Bookmark and Share

Thursday, 8 January 2009

My favourite films of 2008

Now that we're firmly into the New Year, with the holidays behind us and the prospects and promises of 2009 looming firmly ahead of us, it seems like a good time to reflect back on the year which has passed. And so, for what it's worth, I thought I'd post up a list of my favourite films of 2008. Despite some people saying things to the contrary, I felt that 2008 was a strong year for cinema, and I say this as someone who missed many of the big films the critics were talking about (Hunger, The Flight of the Red Balloon, Waltz With Bashir, The Silence of Lorna, Ashes of Time Redux, to name but a few of the many I missed. It's a sorry state of affairs, and I'm aware that I now have a ton of catching up to do). Also missing from my list is perhaps the best film to open in UK cinemas this year – Béla Tarr's awe-inspiring The Man from London, which I've left off the list for the simple reason that I first saw it at EIFF in 2007 (and which was also, in part, the subject of my last post).

The two best films which I saw last year were
Steven Soderbergh's Che and Olivier Assayas' Summer Hours. As I have noted my thoughts on Che in depth in a previous post I won't go into them again here; suffice it to say that it's a masterpiece that everyone should see. And so too is Summer Hours. I saw the film as a prelude to a talk with Juliette Binoche at the BFI (it was a joint ticket), and went in not really knowing what to expect. What I was confronted with was an extraordinary film which manages to be genuinely meaningful and reflective about a number of different topics (such as the values of family, legacy, history and art) in a way which is both entertaining and extremely touching. It's a film which is powerful enough to make one feel moved not only by the fate which awaits its human characters, but also its inanimate objects. It's a truly brilliant and nuanced piece of work to which my brief words here are in no ways doing justice.

Two other films which I thought were really quite extraordinary were
Juan Antonio Bayona's The Orphanage and, perhaps controversially given its general critical slating, Wong Kar Wai's My Blueberry Nights. I thought that the former was terrifying and moving in equal measure. In all, it's a beautiful and haunting film. The latter, meanwhile, essentially tells several smaller stories within its larger whole, and managed to make me care about each and every one of its characters in the short time they were on screen in a way which most films don’t manage throughout the whole of their runtime. It also has some great performances and boasts some incredible cinematography. Don't believe the cynics and the critics – it's another beautiful film, and I really hope that, in time, it undergoes a critical reappraisal and gets recognised for the great achievement it so clearly is.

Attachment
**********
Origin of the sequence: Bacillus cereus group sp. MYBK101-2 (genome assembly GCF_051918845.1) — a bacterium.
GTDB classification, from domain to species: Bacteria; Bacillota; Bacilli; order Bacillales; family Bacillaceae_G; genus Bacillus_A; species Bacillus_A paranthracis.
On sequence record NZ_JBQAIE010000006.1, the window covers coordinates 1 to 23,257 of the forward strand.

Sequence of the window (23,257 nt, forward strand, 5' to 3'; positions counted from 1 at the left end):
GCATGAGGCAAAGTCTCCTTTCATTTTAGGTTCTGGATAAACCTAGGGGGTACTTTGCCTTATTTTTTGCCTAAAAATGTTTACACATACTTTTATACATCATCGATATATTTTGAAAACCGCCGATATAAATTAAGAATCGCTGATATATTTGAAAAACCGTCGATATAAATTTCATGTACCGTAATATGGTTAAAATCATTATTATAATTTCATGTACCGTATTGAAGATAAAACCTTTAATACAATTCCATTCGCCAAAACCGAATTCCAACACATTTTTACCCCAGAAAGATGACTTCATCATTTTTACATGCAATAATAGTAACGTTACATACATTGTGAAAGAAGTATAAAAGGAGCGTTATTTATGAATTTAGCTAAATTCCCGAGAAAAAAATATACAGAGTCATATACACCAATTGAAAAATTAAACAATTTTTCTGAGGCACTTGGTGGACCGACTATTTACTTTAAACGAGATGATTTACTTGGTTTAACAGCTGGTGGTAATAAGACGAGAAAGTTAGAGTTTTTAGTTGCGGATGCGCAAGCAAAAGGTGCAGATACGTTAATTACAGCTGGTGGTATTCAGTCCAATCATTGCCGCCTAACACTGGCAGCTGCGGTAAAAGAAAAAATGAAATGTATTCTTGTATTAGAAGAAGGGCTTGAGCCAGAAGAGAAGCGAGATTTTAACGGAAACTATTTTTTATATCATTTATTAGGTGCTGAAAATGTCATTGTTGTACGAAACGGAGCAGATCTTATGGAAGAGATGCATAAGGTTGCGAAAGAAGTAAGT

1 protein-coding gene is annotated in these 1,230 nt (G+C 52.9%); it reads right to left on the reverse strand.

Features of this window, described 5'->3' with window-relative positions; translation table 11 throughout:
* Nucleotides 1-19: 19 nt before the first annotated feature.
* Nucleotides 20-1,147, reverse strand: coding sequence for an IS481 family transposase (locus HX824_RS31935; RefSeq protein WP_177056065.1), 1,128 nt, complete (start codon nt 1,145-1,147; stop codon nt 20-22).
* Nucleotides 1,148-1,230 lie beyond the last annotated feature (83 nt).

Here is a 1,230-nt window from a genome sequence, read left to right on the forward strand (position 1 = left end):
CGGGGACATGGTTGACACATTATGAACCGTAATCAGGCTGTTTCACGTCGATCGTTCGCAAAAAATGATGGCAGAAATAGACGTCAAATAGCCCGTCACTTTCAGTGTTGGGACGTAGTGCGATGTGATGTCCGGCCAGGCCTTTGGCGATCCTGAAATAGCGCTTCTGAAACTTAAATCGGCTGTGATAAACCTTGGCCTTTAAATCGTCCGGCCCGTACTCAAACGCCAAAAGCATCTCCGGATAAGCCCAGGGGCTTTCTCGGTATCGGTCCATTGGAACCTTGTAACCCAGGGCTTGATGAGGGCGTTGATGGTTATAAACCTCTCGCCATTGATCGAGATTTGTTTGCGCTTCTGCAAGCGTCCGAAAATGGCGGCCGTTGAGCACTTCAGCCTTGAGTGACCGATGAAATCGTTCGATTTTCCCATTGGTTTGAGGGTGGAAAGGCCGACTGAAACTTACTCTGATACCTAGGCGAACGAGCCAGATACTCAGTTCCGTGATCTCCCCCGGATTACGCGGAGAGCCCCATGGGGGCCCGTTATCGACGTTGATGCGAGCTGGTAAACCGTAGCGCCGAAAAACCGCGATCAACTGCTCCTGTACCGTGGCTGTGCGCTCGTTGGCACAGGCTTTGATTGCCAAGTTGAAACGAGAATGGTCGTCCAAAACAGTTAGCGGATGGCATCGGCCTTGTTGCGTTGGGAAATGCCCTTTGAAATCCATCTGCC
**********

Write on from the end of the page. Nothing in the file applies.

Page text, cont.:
Much fuss was made in 2008 about the superhero films, and perhaps rightly so. I enjoyed
Iron Man a lot, but wasn't blown away by it in the way that some people were. I thought The Dark Knight got off to a rocky start but I was slowly absorbed into its brooding mood of sheer anarchy and chaos. As someone who thought very poorly of Batman Begins, it was a relief to see the caped crusader back on our screen in a film worthy of the legacy. It wasn’t perfect, but it was one hell of a ride and one hell of a lot better than I expected. And, speaking of Hell, Guillermo del Toro showed us once again what a great filmmaker he was with Hellboy II: The Golden Army, undoubtedly (for me, anyway), the best of the comic book films of this year. Giving us characters to care about and visuals to marvel at, del Toro pulled out all the stops and came up trumps.

Over in America, the low-budget independent sector
also came up trumps with two more great films: Joe Swanberg's Night and Weekends and Barry Jenkins' Medicine for Melancholy, both of which I blogged about here. On the same link I speak about Birdsong, which, although in some ways a rather frustrating film, I feel also deserves a mention here.

Thinking right back to the beginning of the year, three other films I feel I should mention are
Tim Burton's Sweeney Todd: The Demon Barber of Fleet Street, Paul Thomas Anderson's There Will Be Blood and the Coens' No Country for Old Men. None of these films blew me away, but they are all undoubtedly fine pieces of work. Sweeney Todd was beautiful to watch (the production design and cinematography are top-notch), but, for me at least, unpleasant to listen to thanks to all the singing (and boy was there a lot of it!). The other two films, meanwhile, were very good films but films which, for one reason or another, failed to sweep me up into the hysteria which surrounds them. Very very good, yes, great...well, not for me. Perhaps, however, further viewings will sway me and prove me wrong.

To go out on a high, I feel one final film worth mentioning is
Walter Salles and Daniela Thomas' Linha de Passe which is, for me, along with Che, Summer Hours, The Orphanage and My Blueberry Nights, the fifth film of the year which perhaps deserves the title of 'masterpiece'.

There are no doubt things which I've left off talking about here, and almost certainly there are things which would be here if I hadn't missed them altogether.

A list of my favourite DVDs of the year can be found over on

Bookmark and Share